Corporal Works of Mercy—Give Drink to the Thirsty

Need something to drink? How about a nice, ice-cold glass of water?

For the vast majority of us here in the United States, it’s only a tap, refrigerator or bottle away. But for many people in the world, particularly in developing countries, a clean and reliable supply of fresh water is only a dream. An estimated 884 million lack access to a supply of safe water. Over 3.5 million people a year die from water-related diseases. Every 20 seconds, a child in the world dies of such diseases. Nearly one-fifth of all childhood deaths are caused by diarrhea, which kills more young children than AIDS, TB and malaria combined. (Source: http://water.org/learn-about-the-water-crisis/facts/#water).

Water, to put it bluntly, is a matter of life and death. Roughly half to two-thirds of the human body is composed of water, including 85% of our brains. (Source: http://www.chemcraft.net/wbody.html ). The first biblical account of creation (Genesis 1) finds the world as we know it emerging from the primordial waters. The Psalms (e.g. 42 and 63) use the need and thirst for water as a metaphor for our need and thirst for God. In his encounter with the woman at the well (John 4), Jesus promises to give her a living and never-ending source of spiritual water coming from within her.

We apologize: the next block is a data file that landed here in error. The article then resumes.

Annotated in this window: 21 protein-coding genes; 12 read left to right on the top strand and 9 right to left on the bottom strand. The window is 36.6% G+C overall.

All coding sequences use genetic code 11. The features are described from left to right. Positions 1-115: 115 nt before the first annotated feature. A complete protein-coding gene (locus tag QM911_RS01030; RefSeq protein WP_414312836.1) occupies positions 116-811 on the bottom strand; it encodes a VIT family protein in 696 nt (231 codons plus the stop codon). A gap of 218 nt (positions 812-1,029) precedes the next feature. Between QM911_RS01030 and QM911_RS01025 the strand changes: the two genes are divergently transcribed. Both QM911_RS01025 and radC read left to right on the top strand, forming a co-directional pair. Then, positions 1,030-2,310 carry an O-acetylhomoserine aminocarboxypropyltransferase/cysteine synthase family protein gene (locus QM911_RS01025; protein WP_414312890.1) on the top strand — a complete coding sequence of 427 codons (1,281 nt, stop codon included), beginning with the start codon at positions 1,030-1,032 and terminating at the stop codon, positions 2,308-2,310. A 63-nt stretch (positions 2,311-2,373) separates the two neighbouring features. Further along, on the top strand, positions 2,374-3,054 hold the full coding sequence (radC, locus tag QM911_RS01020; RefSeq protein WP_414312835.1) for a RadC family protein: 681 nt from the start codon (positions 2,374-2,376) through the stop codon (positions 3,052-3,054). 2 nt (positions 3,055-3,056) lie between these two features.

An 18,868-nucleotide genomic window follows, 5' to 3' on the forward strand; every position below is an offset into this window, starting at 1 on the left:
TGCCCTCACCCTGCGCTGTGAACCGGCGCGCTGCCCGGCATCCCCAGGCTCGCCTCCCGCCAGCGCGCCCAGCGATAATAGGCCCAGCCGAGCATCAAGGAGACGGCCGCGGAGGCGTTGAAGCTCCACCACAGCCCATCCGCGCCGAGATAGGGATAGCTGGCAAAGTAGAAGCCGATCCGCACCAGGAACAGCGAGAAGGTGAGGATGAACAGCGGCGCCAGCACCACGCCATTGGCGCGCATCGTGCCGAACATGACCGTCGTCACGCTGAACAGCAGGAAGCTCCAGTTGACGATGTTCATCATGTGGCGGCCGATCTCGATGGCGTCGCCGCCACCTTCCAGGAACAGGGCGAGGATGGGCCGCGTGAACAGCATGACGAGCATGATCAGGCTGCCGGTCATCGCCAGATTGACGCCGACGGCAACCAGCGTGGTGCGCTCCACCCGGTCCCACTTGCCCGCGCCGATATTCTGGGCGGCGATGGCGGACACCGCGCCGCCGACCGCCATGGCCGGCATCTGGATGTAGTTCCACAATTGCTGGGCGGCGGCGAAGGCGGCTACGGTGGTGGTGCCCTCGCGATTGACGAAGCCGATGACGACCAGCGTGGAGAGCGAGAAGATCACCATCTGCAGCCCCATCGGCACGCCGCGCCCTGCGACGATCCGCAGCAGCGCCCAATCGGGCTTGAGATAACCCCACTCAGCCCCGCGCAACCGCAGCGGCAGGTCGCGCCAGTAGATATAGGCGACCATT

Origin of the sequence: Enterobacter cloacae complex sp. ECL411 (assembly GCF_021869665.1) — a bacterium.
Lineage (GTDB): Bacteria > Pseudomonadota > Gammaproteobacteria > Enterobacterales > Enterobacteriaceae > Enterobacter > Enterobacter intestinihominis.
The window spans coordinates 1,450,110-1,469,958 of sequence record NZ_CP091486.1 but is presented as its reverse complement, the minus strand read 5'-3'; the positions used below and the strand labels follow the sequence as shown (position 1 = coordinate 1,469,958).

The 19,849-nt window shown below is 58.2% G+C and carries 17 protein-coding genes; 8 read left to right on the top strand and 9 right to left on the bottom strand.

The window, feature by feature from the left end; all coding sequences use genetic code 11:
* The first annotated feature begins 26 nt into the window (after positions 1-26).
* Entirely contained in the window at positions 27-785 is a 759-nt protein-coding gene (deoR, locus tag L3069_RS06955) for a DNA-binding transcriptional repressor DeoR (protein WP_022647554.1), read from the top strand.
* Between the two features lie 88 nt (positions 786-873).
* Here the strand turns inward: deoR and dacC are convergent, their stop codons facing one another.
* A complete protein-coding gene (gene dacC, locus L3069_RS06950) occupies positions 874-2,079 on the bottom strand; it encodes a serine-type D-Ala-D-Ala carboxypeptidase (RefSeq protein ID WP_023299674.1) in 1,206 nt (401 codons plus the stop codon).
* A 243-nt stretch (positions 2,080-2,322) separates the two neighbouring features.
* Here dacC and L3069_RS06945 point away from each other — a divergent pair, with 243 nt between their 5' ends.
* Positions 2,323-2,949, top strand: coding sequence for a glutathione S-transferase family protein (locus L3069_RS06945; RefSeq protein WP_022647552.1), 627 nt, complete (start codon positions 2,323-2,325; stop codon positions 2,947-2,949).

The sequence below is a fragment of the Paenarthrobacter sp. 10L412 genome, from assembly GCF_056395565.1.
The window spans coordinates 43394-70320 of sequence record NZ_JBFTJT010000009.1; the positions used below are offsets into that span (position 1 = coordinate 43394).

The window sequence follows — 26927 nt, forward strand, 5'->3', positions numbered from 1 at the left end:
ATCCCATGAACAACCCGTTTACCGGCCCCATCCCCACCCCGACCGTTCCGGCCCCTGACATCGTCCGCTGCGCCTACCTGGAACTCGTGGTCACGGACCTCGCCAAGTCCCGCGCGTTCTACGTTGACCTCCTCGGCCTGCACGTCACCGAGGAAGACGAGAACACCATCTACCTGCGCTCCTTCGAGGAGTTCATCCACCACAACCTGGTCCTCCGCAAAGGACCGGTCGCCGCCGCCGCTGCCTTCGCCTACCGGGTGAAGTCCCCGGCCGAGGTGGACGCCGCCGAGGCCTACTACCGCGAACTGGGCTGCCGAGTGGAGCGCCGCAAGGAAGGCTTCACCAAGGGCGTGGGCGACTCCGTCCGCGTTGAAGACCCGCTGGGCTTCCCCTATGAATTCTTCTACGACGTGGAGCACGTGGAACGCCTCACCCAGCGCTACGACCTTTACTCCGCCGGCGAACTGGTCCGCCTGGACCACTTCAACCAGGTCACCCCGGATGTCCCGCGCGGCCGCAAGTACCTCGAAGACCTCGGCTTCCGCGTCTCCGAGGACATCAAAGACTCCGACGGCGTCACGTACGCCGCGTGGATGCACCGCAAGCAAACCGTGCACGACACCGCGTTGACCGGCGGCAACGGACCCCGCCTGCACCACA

We can survive quite a long time without food; but we will die within days if we don’t get water. In many respects giving drink to the thirsty is also giving them life.

Many of us, particularly those of us who live near the Great Lakes or other large sources of fresh water, can easily take it for granted. We can drink, shower, sprinkle our lawns, wash our cars, and flush our toilets without really thinking about it. Consider this: “An American taking a five-minute shower uses more water than a typical person in a developing country slum uses in a whole day” (see http://water.org, above).

When I heard a similar statistic many years ago as a high school senior, I started taking a look at the five or ten-minute showers I was taking and decided to cut that time in half. Over three decades later, my typical shower lasts about two minutes. I still get clean (at least no one has complained); but I no longer waste time just “soaking.”

Conserving water not only helps lower our bills, it also conserves the energy and other resources needed to find, obtain, and distribute it. In addition, it helps to conserve what is really a limited and precious natural resource. Perhaps most importantly, however, is that it is an act of solidarity, albeit a small one, with those who lack access to this necessity for human life.

Giving water to the thirsty may begin with a cup or bottle; but it is a more lasting gift if it means helping them to dig a well, create a simple pit toilet, or stopping people from polluting our lakes, streams, rivers, and groundwater supplies. Take a look at your own use of water. How can you treat what St. Francis called Sister Water with more reverence? What can you do to promote universal access to safe, reliable, and affordable fresh water?—JC